• Now, set the lens' focus to the closest focused distance noted in the previous point.

  • The area in focus will be from half to new focus point all the way to infinity (assuming the same aperture).

  • There is a lot to remember here, and it may seem confusing. It's important to practice this and truly understand hyperfocal distance. Try sitting at your computer with your camera and try the rules with objects you have around you. Read a rule, practice, ask questions!

    These two sets of images show (from left to right): focusing only on foreground; focusing only background; focusing using hyperfocal distance calculations (discussed above).

    Why is Hyperfocal Photography Important?

    Hyperfocal photography is by no means the be all and end all of photography; many times you will actually want to have some or most of the image out of focus. However, mastering and achieving hyperfocal technique can really help your photography.

    You may have a group of people, several bodies deep, that you need to photograph. You'll want to get them all in focus! If you do landscape photography with a wide angle lens, it is often important to have something in the foreground to draw the eye and give a sense of scale in the image - all the better if you can actually see detail in the foreground object without losing detail in the rest of the scene.

    You can also use hyperfocal photography to keep elements of a scene out of focus! Knowing the rules and principles of hyperfocal distance can help you ensure you don't get too much of the scene in focus.

    I leave you with a few of my images where I used hyperfocal technique.

    A trail in Banff National Park called Eiffel Lake (near Moraine Lake). Shot with Nikon D70s, Sigma 10-20mm at 14mm, f/16.

    Sibbald Lake trail in Kananaskis. Shot with Nikon D70s, Sigma 10-20mm at 10mm, f/16.

    Wheat field on the highway south of Calgary, Alberta. Shot with Nikon D70s, Sigma 10-20mm at 10mm, f/18.

    As always, if you have any questions or suggestions, I'd love to hear from you.



    Anonymous said...

    Thanks for sharing. Nice last picture.

    Anonymous said...

    your back!
    but your a towel???
    luv your b - o - s - s

    James said...

    Thanks Matt, great pictures and a clear explanation.... I'm really considering the Sigma 10-20 at the moment, would you recommend it?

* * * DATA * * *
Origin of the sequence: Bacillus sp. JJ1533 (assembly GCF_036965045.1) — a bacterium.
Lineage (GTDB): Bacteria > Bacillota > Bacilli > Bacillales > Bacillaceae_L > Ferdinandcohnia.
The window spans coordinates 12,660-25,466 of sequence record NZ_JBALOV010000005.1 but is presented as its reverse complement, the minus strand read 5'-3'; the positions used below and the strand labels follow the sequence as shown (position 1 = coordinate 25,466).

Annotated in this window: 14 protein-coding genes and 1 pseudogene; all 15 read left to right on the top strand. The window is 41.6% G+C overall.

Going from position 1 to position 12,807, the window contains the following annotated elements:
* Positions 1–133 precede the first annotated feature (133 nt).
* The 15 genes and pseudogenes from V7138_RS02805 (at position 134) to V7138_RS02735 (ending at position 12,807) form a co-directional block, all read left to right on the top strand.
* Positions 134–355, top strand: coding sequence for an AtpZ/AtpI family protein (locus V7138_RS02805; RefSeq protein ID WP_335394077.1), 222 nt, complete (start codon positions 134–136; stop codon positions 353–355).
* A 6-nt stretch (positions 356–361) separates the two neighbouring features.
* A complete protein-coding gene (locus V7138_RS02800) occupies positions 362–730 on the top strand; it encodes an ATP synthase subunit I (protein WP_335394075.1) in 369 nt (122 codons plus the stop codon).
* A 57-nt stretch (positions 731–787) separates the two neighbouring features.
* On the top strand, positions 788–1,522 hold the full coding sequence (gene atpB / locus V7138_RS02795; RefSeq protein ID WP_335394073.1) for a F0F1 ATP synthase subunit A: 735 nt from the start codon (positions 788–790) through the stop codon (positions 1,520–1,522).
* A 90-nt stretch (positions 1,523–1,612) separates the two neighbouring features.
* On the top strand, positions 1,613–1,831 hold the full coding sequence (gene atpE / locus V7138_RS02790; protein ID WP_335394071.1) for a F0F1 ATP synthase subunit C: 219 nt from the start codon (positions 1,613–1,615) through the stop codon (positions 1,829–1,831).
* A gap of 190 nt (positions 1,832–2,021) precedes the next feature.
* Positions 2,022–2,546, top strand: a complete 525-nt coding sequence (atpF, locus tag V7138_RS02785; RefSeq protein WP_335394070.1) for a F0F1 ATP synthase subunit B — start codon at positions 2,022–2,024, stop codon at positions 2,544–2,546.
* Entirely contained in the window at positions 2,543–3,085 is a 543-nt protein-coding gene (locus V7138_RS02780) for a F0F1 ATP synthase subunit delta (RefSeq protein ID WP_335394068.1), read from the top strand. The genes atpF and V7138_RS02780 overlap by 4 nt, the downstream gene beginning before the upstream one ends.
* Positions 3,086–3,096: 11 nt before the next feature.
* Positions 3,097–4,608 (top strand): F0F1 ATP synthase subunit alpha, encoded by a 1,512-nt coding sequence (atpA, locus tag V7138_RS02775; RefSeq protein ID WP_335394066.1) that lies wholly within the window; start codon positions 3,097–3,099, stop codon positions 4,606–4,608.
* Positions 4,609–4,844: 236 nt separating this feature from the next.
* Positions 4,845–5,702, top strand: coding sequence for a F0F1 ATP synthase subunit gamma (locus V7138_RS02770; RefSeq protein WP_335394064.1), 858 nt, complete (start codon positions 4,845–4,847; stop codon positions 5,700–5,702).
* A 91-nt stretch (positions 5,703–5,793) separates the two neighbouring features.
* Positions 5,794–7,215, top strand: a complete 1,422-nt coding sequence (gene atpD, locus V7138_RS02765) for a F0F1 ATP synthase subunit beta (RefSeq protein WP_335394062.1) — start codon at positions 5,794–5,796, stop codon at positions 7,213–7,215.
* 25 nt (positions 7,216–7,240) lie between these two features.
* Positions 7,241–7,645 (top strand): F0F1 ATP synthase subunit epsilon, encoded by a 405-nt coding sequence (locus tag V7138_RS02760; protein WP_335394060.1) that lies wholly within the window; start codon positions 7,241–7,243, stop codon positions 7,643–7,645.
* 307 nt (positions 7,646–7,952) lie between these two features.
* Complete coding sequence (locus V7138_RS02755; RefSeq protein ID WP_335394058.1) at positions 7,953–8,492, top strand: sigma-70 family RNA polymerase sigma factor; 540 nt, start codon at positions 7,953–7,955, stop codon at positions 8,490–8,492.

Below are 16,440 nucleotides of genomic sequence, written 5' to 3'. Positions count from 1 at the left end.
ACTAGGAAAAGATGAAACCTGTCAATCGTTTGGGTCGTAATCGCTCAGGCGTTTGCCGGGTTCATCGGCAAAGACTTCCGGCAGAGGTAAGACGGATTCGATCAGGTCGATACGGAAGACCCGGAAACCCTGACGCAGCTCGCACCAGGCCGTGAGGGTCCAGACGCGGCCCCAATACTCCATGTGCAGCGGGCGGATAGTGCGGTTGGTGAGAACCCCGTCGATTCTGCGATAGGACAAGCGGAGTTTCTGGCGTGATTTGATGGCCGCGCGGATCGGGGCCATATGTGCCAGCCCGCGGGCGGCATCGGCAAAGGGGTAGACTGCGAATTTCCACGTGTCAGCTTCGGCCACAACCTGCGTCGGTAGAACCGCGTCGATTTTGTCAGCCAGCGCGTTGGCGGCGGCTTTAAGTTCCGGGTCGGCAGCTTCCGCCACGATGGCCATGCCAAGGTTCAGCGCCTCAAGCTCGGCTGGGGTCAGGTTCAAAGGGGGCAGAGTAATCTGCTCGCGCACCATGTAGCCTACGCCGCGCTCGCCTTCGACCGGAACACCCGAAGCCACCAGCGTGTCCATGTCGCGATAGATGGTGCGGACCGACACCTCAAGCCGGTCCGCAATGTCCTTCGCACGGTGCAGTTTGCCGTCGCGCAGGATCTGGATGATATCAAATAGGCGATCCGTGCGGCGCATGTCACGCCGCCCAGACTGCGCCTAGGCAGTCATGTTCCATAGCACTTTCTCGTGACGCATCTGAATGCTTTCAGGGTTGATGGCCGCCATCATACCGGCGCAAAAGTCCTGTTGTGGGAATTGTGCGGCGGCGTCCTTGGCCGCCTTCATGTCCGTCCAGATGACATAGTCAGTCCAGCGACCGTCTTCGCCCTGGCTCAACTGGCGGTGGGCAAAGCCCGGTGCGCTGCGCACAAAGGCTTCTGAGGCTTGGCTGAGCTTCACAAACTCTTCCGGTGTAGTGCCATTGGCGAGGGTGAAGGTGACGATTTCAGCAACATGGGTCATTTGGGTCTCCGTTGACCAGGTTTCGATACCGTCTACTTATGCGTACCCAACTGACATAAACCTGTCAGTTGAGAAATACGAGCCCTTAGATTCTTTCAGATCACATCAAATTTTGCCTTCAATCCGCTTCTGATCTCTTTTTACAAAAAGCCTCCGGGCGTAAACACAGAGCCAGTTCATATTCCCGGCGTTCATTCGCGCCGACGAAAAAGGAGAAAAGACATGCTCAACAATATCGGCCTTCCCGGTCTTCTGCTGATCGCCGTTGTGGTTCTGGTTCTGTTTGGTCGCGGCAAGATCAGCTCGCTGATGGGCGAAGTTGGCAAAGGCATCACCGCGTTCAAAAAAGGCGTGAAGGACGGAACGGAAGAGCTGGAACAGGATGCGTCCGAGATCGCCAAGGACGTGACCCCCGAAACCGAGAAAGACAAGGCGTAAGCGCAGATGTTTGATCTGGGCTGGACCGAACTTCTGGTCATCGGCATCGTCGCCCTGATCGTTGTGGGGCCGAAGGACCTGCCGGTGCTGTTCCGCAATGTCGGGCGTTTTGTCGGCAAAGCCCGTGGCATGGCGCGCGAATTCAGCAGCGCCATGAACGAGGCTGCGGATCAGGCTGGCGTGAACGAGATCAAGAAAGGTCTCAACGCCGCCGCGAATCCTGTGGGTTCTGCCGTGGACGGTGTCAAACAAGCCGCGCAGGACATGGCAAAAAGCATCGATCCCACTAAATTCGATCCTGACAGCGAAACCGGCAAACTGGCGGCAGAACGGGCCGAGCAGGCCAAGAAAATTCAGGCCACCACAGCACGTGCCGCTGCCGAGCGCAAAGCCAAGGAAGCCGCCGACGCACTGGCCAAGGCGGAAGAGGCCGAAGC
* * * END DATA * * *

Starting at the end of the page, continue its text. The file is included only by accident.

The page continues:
Matt Greer said...

    James - I definitely would recommend the Sigma 10-20. I've heard stories about bad samples (usually one side or the other), but it's been a while since I've heard them. It does help to stop down to f/8 (read the review on under the Canon lens section).

    I was able to get mine used with a good UV filter (475 Canadian, original packaging, mint condition). If you're in Canada, check out

    Good luck!

    James said...

    Thanks Matt, I did buy one, but it must have been a bad copy because even at f8 and f11 it wasn't sharp in the centre which was very disappointing! Fantastic field of view though... I'll try another before I give up.

    andy said...

    Matt - Its andy - Cant find your email address - I want to buy a digital camera - cool looking and as slim as possible - any suggestions?

    Josh Meyer said...

    Matt. I think your Blog is great. I'm sure you are a busy guy, but I find your posts to be extremely useful and would love it if you posted more often. I just started my photo blog and I will be referring people here once I actually have visitors :)
    Thanks for sharing your knowledge!

    Anonymous said...

    Thanks - put on to third site by someone - lear instructions and lovely pictures


    Anonymous said...

    Hi, I found your blog in a search for some explanations on hyperfocal distance. I have a question about the fence photos, ("Maer"): to achieve the focus in the last photo, why couldn't you just manually focus until this image is achieved? I am a new student to photography, so please forgive me if the question has an obvious answer, and thanks for the blog!

    Matt Greer said...

    Hi anonymous.

    Focusing manually certainly would help in this situation. The challenge is to find the correct point to focus on, along with the correct aperture, so that you have all the items that you want in focus in front of and behind your focus point.